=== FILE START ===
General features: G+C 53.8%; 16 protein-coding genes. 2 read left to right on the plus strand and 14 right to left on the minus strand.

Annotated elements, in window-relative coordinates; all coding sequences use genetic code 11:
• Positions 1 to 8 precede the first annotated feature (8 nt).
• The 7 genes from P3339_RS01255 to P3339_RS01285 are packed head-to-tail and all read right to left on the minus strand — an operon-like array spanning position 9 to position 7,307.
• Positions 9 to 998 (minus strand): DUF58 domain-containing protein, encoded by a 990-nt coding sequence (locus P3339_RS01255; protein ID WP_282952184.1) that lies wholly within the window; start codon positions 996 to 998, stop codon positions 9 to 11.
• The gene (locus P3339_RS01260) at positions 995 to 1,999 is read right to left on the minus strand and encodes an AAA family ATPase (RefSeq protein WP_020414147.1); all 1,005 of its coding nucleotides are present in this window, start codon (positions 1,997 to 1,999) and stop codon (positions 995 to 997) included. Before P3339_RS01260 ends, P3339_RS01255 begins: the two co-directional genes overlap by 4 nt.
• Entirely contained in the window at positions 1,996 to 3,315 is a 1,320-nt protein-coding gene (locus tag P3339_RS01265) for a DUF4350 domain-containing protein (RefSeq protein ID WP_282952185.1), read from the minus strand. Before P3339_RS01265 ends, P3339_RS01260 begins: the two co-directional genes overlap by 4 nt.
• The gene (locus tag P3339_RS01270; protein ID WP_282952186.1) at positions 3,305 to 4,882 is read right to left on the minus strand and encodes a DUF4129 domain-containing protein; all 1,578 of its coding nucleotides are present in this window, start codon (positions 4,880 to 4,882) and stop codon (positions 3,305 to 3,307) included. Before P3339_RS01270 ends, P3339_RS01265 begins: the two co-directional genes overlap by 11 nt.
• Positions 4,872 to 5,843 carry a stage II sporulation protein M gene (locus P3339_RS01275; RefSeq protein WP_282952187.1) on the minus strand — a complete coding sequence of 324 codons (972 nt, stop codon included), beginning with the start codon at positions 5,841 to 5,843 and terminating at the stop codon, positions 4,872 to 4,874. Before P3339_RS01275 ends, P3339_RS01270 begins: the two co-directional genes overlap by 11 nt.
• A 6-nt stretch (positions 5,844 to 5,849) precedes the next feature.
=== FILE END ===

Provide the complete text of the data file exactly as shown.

General features: G+C 53.8%; 16 protein-coding genes. 2 read left to right on the plus strand and 14 right to left on the minus strand.

Annotated elements, in window-relative coordinates; all coding sequences use genetic code 11:
• Positions 1 to 8 precede the first annotated feature (8 nt).
• The 7 genes from P3339_RS01255 to P3339_RS01285 are packed head-to-tail and all read right to left on the minus strand — an operon-like array spanning position 9 to position 7,307.
• Positions 9 to 998 (minus strand): DUF58 domain-containing protein, encoded by a 990-nt coding sequence (locus P3339_RS01255; protein ID WP_282952184.1) that lies wholly within the window; start codon positions 996 to 998, stop codon positions 9 to 11.
• The gene (locus P3339_RS01260) at positions 995 to 1,999 is read right to left on the minus strand and encodes an AAA family ATPase (RefSeq protein WP_020414147.1); all 1,005 of its coding nucleotides are present in this window, start codon (positions 1,997 to 1,999) and stop codon (positions 995 to 997) included. Before P3339_RS01260 ends, P3339_RS01255 begins: the two co-directional genes overlap by 4 nt.
• Entirely contained in the window at positions 1,996 to 3,315 is a 1,320-nt protein-coding gene (locus tag P3339_RS01265) for a DUF4350 domain-containing protein (RefSeq protein ID WP_282952185.1), read from the minus strand. Before P3339_RS01265 ends, P3339_RS01260 begins: the two co-directional genes overlap by 4 nt.
• The gene (locus tag P3339_RS01270; protein ID WP_282952186.1) at positions 3,305 to 4,882 is read right to left on the minus strand and encodes a DUF4129 domain-containing protein; all 1,578 of its coding nucleotides are present in this window, start codon (positions 4,880 to 4,882) and stop codon (positions 3,305 to 3,307) included. Before P3339_RS01270 ends, P3339_RS01265 begins: the two co-directional genes overlap by 11 nt.
• Positions 4,872 to 5,843 carry a stage II sporulation protein M gene (locus P3339_RS01275; RefSeq protein WP_282952187.1) on the minus strand — a complete coding sequence of 324 codons (972 nt, stop codon included), beginning with the start codon at positions 5,841 to 5,843 and terminating at the stop codon, positions 4,872 to 4,874. Before P3339_RS01275 ends, P3339_RS01270 begins: the two co-directional genes overlap by 11 nt.
• A 6-nt stretch (positions 5,844 to 5,849) precedes the next feature.